Laurie Leshin needed a moment alone, so she moved away from the group, lifted her head and reflected on the wonder above her.
It was approximately 9 a.m. Tuesday morning, and Leshin — an ASU alum and the director of NASA’s Jet Propulsion Laboratory — stood underneath the Psyche spacecraft, reflecting on the journey that brought the Psyche team to this moment.
“I had a little quiet reflection and gratitude for all of the human hands, minds and hearts that have gone into making Psyche a reality,” said Leshin, who was at the launch site with a dozen people, including Elkins-Tanton. “We send robots into space, but they’re built by humans. It’s a very human endeavor.”
An endeavor, Leshin added, that was unlike any other NASA mission because it was interrupted and delayed by the COVID-19 pandemic.
“There is no mission, I think, within NASA that had to grapple with the impacts of COVID more than Psyche,” said Leshin, who graduated from ASU with a bachelor’s degree in chemistry and later was a faculty member in The College of Liberal Arts and Sciences. “Their last review before starting to assemble the spacecraft happened one week before COVID hit and shut everything down. … It’s one of the big reasons that we had to delay the launch by a year.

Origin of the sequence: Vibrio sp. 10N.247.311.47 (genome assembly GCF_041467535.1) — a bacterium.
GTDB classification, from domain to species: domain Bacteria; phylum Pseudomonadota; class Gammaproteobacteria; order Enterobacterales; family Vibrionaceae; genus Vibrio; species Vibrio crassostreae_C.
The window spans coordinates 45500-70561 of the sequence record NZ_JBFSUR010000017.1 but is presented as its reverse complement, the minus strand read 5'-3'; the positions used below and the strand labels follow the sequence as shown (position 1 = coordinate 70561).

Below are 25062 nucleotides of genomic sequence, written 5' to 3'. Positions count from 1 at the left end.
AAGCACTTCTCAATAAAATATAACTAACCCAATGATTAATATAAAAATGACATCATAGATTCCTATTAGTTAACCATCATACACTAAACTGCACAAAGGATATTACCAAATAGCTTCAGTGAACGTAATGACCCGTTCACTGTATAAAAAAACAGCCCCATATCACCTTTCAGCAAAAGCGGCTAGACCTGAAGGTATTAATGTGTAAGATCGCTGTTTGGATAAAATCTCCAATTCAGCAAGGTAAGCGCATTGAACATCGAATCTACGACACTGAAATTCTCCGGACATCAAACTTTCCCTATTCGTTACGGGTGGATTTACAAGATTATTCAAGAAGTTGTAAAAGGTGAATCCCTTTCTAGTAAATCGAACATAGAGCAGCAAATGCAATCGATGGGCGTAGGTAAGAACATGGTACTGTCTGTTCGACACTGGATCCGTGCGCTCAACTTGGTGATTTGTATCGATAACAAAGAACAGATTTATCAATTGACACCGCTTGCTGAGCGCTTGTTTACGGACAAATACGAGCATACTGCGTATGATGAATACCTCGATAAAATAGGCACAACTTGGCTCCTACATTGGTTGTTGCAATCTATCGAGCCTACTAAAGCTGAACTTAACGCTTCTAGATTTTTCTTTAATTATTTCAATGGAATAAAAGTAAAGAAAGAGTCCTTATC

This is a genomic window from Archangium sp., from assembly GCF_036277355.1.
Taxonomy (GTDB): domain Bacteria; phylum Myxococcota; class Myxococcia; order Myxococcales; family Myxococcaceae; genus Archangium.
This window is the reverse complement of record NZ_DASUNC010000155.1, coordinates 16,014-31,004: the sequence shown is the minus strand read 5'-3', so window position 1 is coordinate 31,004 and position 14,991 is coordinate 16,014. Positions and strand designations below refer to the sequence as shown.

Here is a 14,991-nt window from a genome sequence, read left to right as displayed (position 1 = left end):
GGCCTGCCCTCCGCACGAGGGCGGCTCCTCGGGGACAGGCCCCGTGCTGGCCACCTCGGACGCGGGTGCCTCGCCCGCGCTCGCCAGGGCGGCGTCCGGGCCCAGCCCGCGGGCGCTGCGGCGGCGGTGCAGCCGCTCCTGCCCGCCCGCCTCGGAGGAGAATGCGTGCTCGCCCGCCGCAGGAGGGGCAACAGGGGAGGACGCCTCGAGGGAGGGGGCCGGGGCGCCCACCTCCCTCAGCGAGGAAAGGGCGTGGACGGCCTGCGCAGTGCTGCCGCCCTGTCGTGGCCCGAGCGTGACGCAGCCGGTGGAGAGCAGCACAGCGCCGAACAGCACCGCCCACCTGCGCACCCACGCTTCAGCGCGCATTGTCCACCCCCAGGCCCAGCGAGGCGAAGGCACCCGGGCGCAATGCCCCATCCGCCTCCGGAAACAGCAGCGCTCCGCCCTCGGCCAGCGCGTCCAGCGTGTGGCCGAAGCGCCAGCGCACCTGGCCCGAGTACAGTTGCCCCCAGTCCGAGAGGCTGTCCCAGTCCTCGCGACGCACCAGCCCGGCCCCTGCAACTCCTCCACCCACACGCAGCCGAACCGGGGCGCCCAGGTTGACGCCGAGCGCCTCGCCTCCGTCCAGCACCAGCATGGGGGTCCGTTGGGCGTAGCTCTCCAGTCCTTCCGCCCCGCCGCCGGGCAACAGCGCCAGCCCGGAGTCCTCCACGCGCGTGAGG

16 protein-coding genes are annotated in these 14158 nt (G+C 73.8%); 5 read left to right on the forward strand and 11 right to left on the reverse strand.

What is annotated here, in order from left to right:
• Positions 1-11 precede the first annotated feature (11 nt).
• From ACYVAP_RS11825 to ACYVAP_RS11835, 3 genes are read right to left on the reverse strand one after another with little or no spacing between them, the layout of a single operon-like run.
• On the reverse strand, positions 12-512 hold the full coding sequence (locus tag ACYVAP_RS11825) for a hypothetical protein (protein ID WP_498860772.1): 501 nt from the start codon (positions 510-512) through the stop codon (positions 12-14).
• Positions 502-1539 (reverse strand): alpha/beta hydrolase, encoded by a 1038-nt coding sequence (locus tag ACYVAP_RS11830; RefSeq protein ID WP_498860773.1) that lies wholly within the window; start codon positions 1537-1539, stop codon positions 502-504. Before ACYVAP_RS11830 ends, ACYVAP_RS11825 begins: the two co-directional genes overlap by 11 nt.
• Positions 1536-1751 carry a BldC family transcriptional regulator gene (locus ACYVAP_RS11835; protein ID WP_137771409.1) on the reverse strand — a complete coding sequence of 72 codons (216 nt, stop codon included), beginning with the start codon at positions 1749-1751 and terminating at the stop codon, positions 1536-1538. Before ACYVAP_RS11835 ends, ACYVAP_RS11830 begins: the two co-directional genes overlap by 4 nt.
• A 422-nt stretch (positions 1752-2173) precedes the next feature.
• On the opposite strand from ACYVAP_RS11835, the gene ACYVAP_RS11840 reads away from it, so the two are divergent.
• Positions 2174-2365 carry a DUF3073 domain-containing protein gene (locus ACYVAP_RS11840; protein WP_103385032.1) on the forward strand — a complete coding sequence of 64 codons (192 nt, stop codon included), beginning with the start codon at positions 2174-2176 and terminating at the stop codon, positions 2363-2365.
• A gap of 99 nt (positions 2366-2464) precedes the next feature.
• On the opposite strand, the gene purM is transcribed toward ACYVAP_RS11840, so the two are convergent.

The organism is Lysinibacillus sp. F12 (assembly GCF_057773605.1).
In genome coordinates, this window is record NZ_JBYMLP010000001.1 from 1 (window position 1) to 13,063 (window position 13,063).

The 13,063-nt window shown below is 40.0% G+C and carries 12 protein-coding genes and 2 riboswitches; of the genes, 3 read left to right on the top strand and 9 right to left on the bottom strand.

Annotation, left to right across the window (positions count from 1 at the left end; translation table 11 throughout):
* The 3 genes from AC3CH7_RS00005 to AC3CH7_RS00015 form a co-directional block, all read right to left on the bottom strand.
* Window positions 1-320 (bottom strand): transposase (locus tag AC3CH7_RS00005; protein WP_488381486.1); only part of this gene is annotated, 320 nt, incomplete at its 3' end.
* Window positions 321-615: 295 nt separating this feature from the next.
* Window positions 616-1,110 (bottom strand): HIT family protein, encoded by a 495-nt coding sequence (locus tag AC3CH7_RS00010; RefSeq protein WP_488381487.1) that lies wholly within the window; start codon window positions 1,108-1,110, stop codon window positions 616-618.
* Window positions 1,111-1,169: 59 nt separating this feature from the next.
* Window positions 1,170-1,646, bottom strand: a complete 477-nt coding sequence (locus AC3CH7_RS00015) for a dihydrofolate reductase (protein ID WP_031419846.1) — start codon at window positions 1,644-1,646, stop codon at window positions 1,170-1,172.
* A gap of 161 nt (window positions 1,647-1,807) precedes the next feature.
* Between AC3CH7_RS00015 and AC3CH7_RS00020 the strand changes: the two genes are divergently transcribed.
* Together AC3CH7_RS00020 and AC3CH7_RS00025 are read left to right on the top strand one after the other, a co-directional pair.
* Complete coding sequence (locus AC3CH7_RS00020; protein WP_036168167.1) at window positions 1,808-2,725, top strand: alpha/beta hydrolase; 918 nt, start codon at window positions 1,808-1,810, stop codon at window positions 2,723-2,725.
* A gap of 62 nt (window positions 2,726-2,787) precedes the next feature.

“So having the team address the issues and now be here today … it’s incredibly satisfying.”
A few minutes before Leshin spoke, Lori Glaze, director of the Planetary Science Division of NASA’s Science Mission Directorate, described Psyche as “truly a mission of discovery. We are going to visit a place that we’ve never (experienced) before.”
A Psyche display stands next to a U.S. flag at Kennedy Space Center on Oct. 10, with various buildings and the launch site in the background. Photo by Charlie Leight/ASU News.
It’s that discovery, that unknown that had Elkins-Tanton smiling during a noon briefing shown on NASA television.
“There aren’t that many…